Did I not take you, as promised, on a long walk in the dark, and did you not choose me as your guide, by reading on? Is not the act of reading a congress as intimate as any carried on between lovers: with only these two parties, the Reader and the Writer, behind the closed doors of the binding, alone and raptly conjoined? You must own how deeply I burrowed my way into your affections with my picturesque atrocities, because you were first entertained by them, and then embraced them.
And so, Dear Reader, my crimes became yours.
Michelle Lovric’s The Book of Human Skin is narrated from five different first-person perspectives, ranging from the unctuous voice of Minguillo, quoted above, to the fastidious prose of the Doctor Santo. Alternating between such a varied cast of narrators creates an exciting and fast-paced plot, as the narrative voice tends to shift at pivotal moments. It also has the effect of creating stark contrasts between the narrators themselves; it allows the reader to see what each character, particularly the cruel Minguillo and the deceptive nun Sor Loreta, would perhaps prefer to hide.
Minguillo argues, in his address to the reader, that through experiencing Minguillo’s perspective we have somehow condoned his actions (‘my crimes became yours’). His attempts to beseech the reader and invoke sympathy reminded me of that most persuasive example of an unreliable narrator, Lolita’s Humbert Humbert. Minguillo, however, lacks Humbert’s charisma, and while he is similarly disturbed by criminal vices, he makes only the weakest of attempts to convince the reader that he is ignorant of the horrific consequences of his actions. On the contrary, as the novel progresses he openly admits to the pleasure he takes in his villainy, such as his collection of books bound in human skin. Perhaps I’m not granting Minguillo’s prose enough credit; he may have been able to hoodwink his readers, like Humbert, if his perspective was not so frequently undermined by other, contradictory voices. In certain instances, such as Sor Loreta’s attempts to disguise the true nature of her relationship with Sor Sofia, it is possible to discern the truth behind the narrator’s lies, yet our two untrustworthy narrators will frequently neglect to mention certain unfavourable incidents, and so the interjections of more reliable voices serves to fill in the gaps in the reader’s knowledge.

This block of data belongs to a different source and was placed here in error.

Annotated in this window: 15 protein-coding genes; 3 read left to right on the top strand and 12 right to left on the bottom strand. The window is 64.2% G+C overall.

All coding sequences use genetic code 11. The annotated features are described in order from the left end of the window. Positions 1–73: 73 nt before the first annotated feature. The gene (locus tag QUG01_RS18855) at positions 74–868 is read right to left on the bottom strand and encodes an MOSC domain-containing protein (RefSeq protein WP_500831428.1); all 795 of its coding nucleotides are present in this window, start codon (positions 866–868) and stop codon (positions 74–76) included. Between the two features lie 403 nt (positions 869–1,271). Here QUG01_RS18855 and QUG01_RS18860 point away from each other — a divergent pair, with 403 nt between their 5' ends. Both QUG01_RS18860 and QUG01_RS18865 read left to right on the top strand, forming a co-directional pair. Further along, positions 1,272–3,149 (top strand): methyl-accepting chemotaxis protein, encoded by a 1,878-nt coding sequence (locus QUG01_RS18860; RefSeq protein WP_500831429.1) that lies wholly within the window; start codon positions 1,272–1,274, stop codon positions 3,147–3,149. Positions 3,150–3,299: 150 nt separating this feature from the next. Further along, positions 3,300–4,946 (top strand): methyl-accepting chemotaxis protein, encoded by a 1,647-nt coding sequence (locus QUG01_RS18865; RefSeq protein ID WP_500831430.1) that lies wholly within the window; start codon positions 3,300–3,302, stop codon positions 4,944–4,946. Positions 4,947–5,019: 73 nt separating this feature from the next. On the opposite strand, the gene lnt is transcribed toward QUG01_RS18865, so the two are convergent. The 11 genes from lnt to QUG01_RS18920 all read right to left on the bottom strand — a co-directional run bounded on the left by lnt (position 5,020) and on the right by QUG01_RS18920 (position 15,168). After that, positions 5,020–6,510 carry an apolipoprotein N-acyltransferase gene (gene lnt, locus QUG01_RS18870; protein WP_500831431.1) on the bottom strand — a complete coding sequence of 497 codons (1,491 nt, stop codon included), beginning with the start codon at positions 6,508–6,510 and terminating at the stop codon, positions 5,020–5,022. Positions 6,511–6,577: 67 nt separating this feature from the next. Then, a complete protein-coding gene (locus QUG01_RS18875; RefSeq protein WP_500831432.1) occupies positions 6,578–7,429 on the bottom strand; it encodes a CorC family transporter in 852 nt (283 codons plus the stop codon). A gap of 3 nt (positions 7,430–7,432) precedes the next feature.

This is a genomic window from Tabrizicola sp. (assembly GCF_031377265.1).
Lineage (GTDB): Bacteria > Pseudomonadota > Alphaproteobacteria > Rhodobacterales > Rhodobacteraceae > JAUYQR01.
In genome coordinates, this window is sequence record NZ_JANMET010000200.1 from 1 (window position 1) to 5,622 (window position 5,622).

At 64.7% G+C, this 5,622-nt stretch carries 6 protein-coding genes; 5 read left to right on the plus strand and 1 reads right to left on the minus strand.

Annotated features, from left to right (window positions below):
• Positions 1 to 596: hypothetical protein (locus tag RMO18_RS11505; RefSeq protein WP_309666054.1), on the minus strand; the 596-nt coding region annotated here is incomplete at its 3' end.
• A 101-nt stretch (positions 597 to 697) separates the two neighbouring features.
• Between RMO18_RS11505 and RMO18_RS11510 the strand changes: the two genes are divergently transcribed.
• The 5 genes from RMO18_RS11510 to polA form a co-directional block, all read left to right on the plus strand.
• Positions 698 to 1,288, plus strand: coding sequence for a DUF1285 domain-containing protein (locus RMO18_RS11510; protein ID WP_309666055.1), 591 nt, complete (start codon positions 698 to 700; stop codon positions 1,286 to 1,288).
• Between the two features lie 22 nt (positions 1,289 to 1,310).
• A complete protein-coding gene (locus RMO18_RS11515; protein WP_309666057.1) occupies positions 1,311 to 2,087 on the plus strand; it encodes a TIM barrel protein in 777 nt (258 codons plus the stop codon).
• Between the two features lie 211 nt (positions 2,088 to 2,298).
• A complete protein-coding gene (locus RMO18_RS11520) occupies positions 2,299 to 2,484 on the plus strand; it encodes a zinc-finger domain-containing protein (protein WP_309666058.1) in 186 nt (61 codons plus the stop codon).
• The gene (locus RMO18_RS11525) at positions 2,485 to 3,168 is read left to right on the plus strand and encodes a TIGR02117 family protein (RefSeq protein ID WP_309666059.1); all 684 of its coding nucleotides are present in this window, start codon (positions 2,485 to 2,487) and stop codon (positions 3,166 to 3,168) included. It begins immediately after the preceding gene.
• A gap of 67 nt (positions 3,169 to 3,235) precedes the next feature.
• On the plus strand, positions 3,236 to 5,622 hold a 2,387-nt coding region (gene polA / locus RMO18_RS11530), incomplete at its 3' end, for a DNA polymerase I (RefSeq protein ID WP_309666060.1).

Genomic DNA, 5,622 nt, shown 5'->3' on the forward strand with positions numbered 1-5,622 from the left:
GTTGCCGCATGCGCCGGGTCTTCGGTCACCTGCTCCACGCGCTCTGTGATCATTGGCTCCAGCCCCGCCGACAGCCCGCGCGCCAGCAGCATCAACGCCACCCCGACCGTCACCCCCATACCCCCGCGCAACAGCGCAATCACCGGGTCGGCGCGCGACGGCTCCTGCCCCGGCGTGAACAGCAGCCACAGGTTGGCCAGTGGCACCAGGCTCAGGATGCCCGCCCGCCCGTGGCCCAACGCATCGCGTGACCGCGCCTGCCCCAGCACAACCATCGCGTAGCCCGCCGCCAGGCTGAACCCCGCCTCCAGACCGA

The Book of Human Skin is a chaotic, dark and thoroughly Gothic novel. It engages with the almost every classic theme of the Gothic literary tradition, including corrupt religious institutions, struggles over wills and property, crumbling mansions, and anxieties over the degeneracy of the family line. As a modern novel, however, it is able to take a more direct approach to these dark themes than many works of the earlier Gothic tradition. Lovric openly portrays scenes of violence and evil without needing to displace these unsettling ideas onto supernatural characters or fantastical settings.
The novel also raises questions about the nature of evil, and asks how best to combat the problem. On the one hand it suggests that the villains are to be pitied, and fails to grant the reader the satisfaction of watching the perpetrators of the suffering endured through the novel suffer themselves. Yet it simultaneously advocates a less tolerant approach, leaving this question as a final puzzle for the reader:
Now your human villain stalks the world much the way the Small-Pox roams the blood and wrecks the body’s integument. He hurts. He disfigures. He kills. He’ll do it again, if not stopped. So why do we hesitate to ‘cure’ his evil? Do we try to understand the feelings of the Small-Pox scab? Do we perfume the stink of the Small-Pox pustule with excuses?